Plant Roots Now for Vegetable Gardens this Summer

Nourish’s Jill Bishop offers tips for getting started

Charlotte Gick sees the fruits of her labour.

Citizens who plant a seed or two now can have fresh vegetables and herbs in kitchens throughout Peterborough this summer.

Nourish says it’s the perfect time to get started growing food and producing produce for the months to come.

Jill Bishop, community food cultivator for Nourish, chats with Electric City Magazine about the benefits of growing one’s own food and offers tips for success.

“There are the health benefits of not only having fresh, healthy food grown locally but also of getting outside and getting exercise,” Jill says.

For community gardeners, the perks increase through the social interaction with neighbours. However, “even with a front-yard garden, people tend to stop and chat,” she notes.

While it might sound obvious, there’s sometimes a temptation to plant a variety of vegetables when starting out instead of sticking to foods typically enjoyed in the household. “Grow what you would like to eat.”

Before heading outdoors, Jill recommends sketching out a plan on paper for the garden. “I tell people to picture themselves standing in the garden in August and what they’re hoping to be eating and what they’re hoping it looks like and work backwards from there.”

Lettuces, such as leafy greens, kales and spinach, are good choices for beginner gardeners as they’re quick-growing and can go straight into the ground. Root crops — beets, radishes and carrots — tend to do well as do beans.

Tomatoes, peppers, broccoli, eggplant, cabbage and other vegetables that have a larger fruit and take longer to grow can be started now indoors from seeds in pots. Here’s a seed-starting chart for reference.

The next step is to prepare the garden plot. A good beginner size is 10 feet by 10 feet. It will yield a good harvest and be a productive experience, not overwhelming, Jill notes. Maintenance of a garden that size, which includes weeding, watering, picking and harvesting, would be manageable.

“There’s some ongoing maintenance that’s important for having a successful garden,” Jill says. “Hopefully people find that work enjoyable.”

Here are some basic tips from Nourish for vegetable gardening:

Choose Plants Sensibly

Ask yourself: What will you use the most of? What do you and your family like to eat?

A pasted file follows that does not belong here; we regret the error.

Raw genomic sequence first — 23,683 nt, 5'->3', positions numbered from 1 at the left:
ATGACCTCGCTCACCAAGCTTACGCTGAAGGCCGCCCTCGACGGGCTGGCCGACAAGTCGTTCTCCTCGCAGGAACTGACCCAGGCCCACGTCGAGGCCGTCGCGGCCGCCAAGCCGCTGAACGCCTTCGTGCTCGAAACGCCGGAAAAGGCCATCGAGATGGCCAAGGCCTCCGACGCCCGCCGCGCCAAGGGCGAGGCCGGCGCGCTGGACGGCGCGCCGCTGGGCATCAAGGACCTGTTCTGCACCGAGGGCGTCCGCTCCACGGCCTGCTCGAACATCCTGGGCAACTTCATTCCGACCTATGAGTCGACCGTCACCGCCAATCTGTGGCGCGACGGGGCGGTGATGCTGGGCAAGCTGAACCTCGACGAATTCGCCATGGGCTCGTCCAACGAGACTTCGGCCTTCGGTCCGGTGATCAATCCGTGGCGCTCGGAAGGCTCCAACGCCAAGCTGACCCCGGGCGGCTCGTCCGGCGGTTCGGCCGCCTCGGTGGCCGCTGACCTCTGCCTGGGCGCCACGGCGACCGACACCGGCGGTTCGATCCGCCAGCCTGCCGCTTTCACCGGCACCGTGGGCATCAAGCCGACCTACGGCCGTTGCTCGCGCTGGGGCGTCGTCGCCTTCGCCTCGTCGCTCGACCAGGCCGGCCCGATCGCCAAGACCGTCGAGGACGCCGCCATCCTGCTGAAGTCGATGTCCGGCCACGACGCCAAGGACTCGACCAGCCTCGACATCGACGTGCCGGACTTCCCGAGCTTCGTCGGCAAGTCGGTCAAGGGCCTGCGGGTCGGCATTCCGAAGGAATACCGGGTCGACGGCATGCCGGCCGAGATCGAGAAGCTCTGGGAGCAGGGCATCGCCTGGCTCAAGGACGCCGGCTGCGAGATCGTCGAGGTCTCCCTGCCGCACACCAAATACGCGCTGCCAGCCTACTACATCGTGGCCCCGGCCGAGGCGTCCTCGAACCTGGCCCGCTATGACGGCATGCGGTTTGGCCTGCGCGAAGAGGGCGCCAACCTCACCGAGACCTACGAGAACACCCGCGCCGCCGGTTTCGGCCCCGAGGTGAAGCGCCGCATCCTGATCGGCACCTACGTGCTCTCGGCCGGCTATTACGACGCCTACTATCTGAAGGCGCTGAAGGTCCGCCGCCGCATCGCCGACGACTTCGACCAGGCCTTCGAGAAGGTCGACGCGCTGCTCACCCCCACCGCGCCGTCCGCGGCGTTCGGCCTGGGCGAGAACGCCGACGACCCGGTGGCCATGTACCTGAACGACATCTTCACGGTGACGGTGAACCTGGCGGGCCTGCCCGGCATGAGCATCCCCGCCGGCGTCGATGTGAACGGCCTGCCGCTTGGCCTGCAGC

Feed Plants Naturally

Add compost and manure to your garden in the spring. If you have compost bins in your garden you can add all of your excess green materials and use them as compost again.

Practise Rotation

If you plant the same types of vegetables in the same spot in your garden year after year it depletes nutrients and can encourage disease.

Mulch Well

This will help keep down weeds and keep moisture in the soil. Keep on top of weeding. Weeds rob your plants of water and nutrients.

Keep Your Garden Clean

Remove dead or diseased foliage and weeds regularly for optimal garden health.

Water Wisely

Watering in the hot sun or evening can burn your plants or leave them vulnerable to disease. If possible, water in the morning and always water the soil directly not the leaves.

Give Space for Plants to Grow

It is easy to get overly-excited in the spring and try to cram as many plants as possible into your

garden. Remember that they will grow a lot over the season and will need lots of room to do so.

Plant Some Flowers

Flowers add beauty and will also attract bees, butterflies, and act as natural pest repellents. Some great flowers to use are marigolds, nasturtiums, bee balm, black-eyed susan, butterfly weed, and coreopsis.

Many herbs such as borage, dill, parsley, thyme, and basil also attract pollinators.

For more information, call Nourish at 705-743-3526 ext. 115 or e-mail growing@nourishproject.ca

Stay tuned to the Nourish website for the announcement of upcoming, hands-on gardening workshops this summer.

Photos courtesy of Nourish.

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